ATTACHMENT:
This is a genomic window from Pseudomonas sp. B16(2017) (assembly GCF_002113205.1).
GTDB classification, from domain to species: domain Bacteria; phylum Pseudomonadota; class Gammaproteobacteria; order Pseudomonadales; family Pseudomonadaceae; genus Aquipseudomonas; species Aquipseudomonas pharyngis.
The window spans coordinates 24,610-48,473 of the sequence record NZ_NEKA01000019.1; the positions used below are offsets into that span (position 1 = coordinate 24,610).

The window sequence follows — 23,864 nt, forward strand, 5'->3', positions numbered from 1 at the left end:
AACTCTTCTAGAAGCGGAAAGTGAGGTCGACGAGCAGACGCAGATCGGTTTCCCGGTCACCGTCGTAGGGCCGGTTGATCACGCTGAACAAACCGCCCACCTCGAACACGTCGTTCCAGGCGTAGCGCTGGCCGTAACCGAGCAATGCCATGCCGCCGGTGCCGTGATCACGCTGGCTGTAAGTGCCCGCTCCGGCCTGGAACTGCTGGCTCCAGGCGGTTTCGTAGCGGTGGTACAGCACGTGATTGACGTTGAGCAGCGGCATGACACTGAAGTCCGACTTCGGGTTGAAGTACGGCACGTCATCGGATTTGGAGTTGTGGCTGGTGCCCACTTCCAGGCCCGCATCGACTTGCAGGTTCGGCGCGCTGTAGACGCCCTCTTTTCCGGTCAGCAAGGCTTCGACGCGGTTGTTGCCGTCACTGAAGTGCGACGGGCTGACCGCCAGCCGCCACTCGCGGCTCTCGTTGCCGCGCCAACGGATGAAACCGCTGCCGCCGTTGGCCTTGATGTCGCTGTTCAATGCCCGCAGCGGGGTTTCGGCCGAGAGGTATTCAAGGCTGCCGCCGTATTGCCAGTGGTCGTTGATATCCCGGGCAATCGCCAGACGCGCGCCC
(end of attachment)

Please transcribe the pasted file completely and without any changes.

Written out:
This is a genomic window from Pseudomonas sp. B16(2017) (assembly GCF_002113205.1).
GTDB classification, from domain to species: domain Bacteria; phylum Pseudomonadota; class Gammaproteobacteria; order Pseudomonadales; family Pseudomonadaceae; genus Aquipseudomonas; species Aquipseudomonas pharyngis.
The window spans coordinates 24,610-48,473 of the sequence record NZ_NEKA01000019.1; the positions used below are offsets into that span (position 1 = coordinate 24,610).

The window sequence follows — 23,864 nt, forward strand, 5'->3', positions numbered from 1 at the left end:
AACTCTTCTAGAAGCGGAAAGTGAGGTCGACGAGCAGACGCAGATCGGTTTCCCGGTCACCGTCGTAGGGCCGGTTGATCACGCTGAACAAACCGCCCACCTCGAACACGTCGTTCCAGGCGTAGCGCTGGCCGTAACCGAGCAATGCCATGCCGCCGGTGCCGTGATCACGCTGGCTGTAAGTGCCCGCTCCGGCCTGGAACTGCTGGCTCCAGGCGGTTTCGTAGCGGTGGTACAGCACGTGATTGACGTTGAGCAGCGGCATGACACTGAAGTCCGACTTCGGGTTGAAGTACGGCACGTCATCGGATTTGGAGTTGTGGCTGGTGCCCACTTCCAGGCCCGCATCGACTTGCAGGTTCGGCGCGCTGTAGACGCCCTCTTTTCCGGTCAGCAAGGCTTCGACGCGGTTGTTGCCGTCACTGAAGTGCGACGGGCTGACCGCCAGCCGCCACTCGCGGCTCTCGTTGCCGCGCCAACGGATGAAACCGCTGCCGCCGTTGGCCTTGATGTCGCTGTTCAATGCCCGCAGCGGGGTTTCGGCCGAGAGGTATTCAAGGCTGCCGCCGTATTGCCAGTGGTCGTTGATATCCCGGGCAATCGCCAGACGCGCGCCC